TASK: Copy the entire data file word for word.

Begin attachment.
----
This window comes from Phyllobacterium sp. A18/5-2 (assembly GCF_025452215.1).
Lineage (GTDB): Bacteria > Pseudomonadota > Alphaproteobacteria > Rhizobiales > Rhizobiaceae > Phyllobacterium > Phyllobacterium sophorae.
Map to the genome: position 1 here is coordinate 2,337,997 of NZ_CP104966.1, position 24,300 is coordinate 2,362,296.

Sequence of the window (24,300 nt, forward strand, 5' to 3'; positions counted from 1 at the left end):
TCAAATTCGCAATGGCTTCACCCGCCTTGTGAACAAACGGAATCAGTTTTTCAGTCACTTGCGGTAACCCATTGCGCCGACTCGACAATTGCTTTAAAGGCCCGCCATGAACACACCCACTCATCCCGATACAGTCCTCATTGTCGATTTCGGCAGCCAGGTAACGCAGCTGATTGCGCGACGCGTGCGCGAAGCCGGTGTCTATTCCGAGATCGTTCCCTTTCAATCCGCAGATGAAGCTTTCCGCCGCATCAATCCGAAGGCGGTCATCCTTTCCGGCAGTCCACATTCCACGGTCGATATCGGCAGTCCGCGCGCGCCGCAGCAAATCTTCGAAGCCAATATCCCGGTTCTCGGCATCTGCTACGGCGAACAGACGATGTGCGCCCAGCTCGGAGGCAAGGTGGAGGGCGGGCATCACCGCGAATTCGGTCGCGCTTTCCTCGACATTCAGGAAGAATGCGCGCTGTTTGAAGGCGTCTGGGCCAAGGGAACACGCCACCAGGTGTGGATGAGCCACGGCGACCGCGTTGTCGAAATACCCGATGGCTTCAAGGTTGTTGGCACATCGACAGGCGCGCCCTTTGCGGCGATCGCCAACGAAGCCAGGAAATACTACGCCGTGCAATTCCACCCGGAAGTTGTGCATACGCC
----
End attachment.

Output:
This window comes from Phyllobacterium sp. A18/5-2 (assembly GCF_025452215.1).
Lineage (GTDB): Bacteria > Pseudomonadota > Alphaproteobacteria > Rhizobiales > Rhizobiaceae > Phyllobacterium > Phyllobacterium sophorae.
Map to the genome: position 1 here is coordinate 2,337,997 of NZ_CP104966.1, position 24,300 is coordinate 2,362,296.

Sequence of the window (24,300 nt, forward strand, 5' to 3'; positions counted from 1 at the left end):
TCAAATTCGCAATGGCTTCACCCGCCTTGTGAACAAACGGAATCAGTTTTTCAGTCACTTGCGGTAACCCATTGCGCCGACTCGACAATTGCTTTAAAGGCCCGCCATGAACACACCCACTCATCCCGATACAGTCCTCATTGTCGATTTCGGCAGCCAGGTAACGCAGCTGATTGCGCGACGCGTGCGCGAAGCCGGTGTCTATTCCGAGATCGTTCCCTTTCAATCCGCAGATGAAGCTTTCCGCCGCATCAATCCGAAGGCGGTCATCCTTTCCGGCAGTCCACATTCCACGGTCGATATCGGCAGTCCGCGCGCGCCGCAGCAAATCTTCGAAGCCAATATCCCGGTTCTCGGCATCTGCTACGGCGAACAGACGATGTGCGCCCAGCTCGGAGGCAAGGTGGAGGGCGGGCATCACCGCGAATTCGGTCGCGCTTTCCTCGACATTCAGGAAGAATGCGCGCTGTTTGAAGGCGTCTGGGCCAAGGGAACACGCCACCAGGTGTGGATGAGCCACGGCGACCGCGTTGTCGAAATACCCGATGGCTTCAAGGTTGTTGGCACATCGACAGGCGCGCCCTTTGCGGCGATCGCCAACGAAGCCAGGAAATACTACGCCGTGCAATTCCACCCGGAAGTTGTGCATACGCC